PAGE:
Effect of burial on the softening of hard seeds of subterranean clover
Australian Journal of Agricultural Research
35(2) 201 - 210
Burrs of eight varieties of subterranean clover (Trifolium subterraneum L.), which had experienced one summer at the soil surface, were placed on the soil surface and at depths of 2, 6 and 10 cm in the soil. The numbers of residual hard seeds were determined after 1, 2 and 3 years. The effects of laboratory treatment at a diurnally fluctuating temperature of 60/15¦C on the softening of buried seeds and of seeds stored in the laboratory for 1 and 3 years were determined. Rate of seed softening in all varieties decreased with increasing depth of burial, apparently because the soil insulated the seeds from high soil surface temperatures. Few seeds of the varieties Northam and Geraldton softened during 3 years of burial at 6 or 10 cm; while, at the other extreme, few seeds of Yarloop survived 3 years at any depth. Some evidence was found for microbial decomposition of hard seeds in the field. Seeds softened more readily at 60/15¦C (in the laboratory) as the preceding periods of either laboratory storage or field burial increased. Such storage or burial experiences have a preconditioning effect on hard seeds, making them more amenable to softening once they are subjected to wide diurnal temperature fluctuations. The results indicate that soil tillage associated with cropping should build up a useful soil seed reserve of the harder seeded varieties.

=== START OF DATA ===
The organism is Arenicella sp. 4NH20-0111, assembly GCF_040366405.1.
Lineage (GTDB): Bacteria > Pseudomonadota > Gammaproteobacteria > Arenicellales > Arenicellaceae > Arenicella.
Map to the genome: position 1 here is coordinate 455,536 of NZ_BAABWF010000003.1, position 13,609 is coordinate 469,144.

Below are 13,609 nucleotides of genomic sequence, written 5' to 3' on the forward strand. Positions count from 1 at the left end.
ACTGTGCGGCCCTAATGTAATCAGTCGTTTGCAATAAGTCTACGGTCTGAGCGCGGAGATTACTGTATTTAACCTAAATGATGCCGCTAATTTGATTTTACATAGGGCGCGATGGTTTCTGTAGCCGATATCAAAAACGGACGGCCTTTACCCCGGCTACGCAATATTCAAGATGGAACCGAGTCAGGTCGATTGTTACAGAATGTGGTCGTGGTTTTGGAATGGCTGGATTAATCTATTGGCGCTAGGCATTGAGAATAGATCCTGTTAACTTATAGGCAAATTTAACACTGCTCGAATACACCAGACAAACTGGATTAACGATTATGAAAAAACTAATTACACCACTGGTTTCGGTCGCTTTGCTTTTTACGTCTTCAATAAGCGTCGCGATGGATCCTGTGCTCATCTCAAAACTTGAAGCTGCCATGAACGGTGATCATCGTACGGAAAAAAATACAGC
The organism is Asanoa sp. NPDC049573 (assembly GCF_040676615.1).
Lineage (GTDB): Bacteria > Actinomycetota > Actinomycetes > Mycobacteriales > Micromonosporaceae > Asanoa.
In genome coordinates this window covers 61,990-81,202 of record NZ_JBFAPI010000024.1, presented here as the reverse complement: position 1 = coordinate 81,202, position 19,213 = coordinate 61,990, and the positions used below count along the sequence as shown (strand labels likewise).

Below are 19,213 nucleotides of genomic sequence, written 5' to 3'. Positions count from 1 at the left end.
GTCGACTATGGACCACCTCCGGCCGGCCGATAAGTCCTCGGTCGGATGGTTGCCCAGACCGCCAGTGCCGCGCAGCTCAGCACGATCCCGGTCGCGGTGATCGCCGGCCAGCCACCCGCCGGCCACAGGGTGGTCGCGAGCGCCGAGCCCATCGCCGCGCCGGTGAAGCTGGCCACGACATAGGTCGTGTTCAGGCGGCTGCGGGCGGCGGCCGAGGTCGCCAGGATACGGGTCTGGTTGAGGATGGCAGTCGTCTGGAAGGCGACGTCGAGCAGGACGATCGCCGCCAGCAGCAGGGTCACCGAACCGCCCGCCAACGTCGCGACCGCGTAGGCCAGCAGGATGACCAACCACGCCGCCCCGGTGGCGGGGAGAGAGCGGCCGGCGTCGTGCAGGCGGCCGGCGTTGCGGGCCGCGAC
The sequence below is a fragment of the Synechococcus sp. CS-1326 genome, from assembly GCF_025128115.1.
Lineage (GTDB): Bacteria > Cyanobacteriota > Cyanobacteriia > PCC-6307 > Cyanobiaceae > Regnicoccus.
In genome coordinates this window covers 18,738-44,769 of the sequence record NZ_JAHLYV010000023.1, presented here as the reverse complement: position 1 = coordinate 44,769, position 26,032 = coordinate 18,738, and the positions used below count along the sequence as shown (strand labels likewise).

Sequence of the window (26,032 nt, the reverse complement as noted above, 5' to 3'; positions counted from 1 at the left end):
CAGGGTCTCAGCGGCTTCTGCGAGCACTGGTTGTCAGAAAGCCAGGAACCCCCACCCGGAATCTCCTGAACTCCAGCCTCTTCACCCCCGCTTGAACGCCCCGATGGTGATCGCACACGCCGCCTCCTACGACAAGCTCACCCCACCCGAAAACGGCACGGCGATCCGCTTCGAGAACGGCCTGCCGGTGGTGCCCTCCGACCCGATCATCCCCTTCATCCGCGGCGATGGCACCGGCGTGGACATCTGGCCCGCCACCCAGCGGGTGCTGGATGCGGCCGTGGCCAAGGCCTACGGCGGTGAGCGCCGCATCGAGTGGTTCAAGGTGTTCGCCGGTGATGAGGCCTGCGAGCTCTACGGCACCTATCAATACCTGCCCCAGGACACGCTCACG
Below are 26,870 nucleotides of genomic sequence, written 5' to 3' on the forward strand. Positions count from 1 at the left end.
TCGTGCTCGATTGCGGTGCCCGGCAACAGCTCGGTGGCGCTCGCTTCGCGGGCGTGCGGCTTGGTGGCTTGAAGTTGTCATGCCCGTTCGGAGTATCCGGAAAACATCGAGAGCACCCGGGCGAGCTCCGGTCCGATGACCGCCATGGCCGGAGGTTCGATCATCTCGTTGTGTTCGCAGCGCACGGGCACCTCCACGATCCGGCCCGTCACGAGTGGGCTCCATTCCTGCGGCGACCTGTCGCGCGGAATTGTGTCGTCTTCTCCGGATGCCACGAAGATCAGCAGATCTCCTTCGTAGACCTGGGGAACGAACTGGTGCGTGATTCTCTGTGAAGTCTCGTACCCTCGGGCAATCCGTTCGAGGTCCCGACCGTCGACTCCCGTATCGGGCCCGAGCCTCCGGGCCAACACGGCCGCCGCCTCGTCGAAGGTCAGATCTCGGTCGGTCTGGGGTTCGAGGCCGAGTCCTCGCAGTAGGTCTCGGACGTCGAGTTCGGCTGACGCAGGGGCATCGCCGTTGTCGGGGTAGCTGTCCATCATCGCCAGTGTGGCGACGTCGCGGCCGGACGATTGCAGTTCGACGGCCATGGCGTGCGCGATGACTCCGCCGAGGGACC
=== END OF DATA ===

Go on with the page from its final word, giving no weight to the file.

Full text doi:10.1071/AR9840201
© CSIRO 1984